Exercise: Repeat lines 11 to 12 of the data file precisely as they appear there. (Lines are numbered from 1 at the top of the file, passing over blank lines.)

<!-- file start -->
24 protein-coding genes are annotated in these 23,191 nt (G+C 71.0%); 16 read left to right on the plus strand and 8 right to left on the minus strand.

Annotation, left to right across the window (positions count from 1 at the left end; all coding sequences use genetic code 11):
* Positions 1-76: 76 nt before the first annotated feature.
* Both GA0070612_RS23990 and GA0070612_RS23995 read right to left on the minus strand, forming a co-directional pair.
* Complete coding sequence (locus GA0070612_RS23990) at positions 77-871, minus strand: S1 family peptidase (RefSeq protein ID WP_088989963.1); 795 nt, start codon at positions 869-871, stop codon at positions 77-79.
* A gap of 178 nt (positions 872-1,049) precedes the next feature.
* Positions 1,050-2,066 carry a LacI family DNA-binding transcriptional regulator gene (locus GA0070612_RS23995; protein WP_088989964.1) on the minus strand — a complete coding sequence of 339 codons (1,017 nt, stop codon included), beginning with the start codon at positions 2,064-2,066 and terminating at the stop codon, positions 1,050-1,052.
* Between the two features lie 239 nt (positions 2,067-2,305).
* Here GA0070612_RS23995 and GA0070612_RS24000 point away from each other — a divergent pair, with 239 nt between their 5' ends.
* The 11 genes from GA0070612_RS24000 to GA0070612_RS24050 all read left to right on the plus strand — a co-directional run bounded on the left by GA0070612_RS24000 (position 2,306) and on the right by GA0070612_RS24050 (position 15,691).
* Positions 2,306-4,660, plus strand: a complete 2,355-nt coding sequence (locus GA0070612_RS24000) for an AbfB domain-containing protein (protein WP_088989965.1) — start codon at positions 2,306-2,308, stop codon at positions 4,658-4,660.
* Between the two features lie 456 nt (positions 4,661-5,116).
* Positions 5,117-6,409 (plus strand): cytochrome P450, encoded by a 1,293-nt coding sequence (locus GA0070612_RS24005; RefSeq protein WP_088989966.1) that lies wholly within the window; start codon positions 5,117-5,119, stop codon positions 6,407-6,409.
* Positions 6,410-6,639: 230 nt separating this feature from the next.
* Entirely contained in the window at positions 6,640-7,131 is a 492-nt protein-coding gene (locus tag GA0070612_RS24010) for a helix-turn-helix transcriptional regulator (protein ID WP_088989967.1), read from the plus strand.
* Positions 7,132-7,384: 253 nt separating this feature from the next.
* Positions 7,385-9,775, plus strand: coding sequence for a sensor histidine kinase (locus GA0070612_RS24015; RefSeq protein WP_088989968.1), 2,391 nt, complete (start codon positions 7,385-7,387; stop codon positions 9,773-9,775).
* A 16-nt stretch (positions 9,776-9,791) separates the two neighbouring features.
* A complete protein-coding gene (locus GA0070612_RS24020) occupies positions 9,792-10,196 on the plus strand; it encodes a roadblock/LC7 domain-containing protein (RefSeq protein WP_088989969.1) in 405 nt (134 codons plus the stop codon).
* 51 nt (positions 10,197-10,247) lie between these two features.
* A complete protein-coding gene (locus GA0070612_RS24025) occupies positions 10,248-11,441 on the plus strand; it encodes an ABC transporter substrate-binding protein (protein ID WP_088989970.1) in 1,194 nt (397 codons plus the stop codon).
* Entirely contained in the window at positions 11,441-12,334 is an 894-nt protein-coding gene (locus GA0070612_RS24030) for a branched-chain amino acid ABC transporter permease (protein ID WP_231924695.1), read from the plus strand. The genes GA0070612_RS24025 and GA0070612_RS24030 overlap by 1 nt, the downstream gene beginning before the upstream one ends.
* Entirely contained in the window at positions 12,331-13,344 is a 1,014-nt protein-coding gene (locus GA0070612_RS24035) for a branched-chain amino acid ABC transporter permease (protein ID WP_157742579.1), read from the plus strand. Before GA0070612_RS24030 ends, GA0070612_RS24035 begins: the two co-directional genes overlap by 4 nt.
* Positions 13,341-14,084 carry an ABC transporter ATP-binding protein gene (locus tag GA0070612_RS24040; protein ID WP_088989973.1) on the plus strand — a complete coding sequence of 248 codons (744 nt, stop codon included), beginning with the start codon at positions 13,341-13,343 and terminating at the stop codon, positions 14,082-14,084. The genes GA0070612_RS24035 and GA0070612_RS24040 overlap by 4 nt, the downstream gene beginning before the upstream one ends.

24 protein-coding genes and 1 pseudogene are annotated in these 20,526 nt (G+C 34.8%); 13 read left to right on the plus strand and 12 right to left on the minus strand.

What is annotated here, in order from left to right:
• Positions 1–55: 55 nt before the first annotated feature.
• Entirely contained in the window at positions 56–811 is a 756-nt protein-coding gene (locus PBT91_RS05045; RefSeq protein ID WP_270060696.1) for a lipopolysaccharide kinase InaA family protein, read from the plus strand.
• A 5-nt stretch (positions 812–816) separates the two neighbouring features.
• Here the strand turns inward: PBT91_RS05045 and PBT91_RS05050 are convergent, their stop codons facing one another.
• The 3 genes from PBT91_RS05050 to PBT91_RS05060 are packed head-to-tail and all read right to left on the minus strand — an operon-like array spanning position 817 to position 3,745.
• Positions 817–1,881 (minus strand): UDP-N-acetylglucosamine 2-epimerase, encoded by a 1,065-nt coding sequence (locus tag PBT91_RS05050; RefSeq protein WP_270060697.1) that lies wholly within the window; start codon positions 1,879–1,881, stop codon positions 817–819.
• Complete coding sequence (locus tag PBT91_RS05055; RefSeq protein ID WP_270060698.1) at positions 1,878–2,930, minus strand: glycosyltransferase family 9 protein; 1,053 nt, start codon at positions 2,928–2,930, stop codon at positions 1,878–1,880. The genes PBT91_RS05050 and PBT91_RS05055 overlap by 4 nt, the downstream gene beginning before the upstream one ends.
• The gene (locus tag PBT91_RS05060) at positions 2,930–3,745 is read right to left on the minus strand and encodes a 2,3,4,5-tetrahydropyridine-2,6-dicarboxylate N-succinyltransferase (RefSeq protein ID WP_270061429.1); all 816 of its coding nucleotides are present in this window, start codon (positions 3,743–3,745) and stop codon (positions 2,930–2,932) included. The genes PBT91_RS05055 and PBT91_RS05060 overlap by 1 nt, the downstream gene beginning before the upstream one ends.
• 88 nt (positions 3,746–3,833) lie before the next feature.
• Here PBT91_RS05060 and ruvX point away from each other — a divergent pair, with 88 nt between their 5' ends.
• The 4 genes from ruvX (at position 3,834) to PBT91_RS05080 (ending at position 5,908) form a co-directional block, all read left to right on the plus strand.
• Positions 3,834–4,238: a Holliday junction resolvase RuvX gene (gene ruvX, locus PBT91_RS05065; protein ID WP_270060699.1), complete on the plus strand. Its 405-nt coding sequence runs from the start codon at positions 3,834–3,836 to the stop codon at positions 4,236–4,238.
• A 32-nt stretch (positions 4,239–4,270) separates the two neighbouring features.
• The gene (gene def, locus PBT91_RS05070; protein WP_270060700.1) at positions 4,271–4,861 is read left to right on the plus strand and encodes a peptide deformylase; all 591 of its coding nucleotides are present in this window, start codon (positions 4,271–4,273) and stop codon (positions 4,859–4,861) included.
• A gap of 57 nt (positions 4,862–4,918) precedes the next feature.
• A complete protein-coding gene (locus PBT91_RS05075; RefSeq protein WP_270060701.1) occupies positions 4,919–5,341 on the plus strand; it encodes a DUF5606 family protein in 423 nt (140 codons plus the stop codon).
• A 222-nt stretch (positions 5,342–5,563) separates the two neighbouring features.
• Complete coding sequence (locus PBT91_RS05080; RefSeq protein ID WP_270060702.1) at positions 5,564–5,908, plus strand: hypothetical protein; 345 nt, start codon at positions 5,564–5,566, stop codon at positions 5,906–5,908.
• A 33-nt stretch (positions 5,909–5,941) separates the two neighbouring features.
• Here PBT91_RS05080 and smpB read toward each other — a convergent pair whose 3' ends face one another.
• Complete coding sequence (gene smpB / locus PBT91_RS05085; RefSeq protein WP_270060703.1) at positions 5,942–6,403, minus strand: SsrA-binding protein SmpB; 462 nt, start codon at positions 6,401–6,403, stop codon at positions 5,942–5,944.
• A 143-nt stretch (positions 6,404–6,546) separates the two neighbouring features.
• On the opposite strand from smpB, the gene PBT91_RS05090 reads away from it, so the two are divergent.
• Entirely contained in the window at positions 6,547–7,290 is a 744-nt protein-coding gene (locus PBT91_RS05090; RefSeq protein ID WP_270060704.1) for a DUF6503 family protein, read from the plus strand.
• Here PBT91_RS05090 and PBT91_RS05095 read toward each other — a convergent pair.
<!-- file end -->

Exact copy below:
* Positions 2,306-4,660, plus strand: a complete 2,355-nt coding sequence (locus GA0070612_RS24000) for an AbfB domain-containing protein (protein WP_088989965.1) — start codon at positions 2,306-2,308, stop codon at positions 4,658-4,660.
* Between the two features lie 456 nt (positions 4,661-5,116).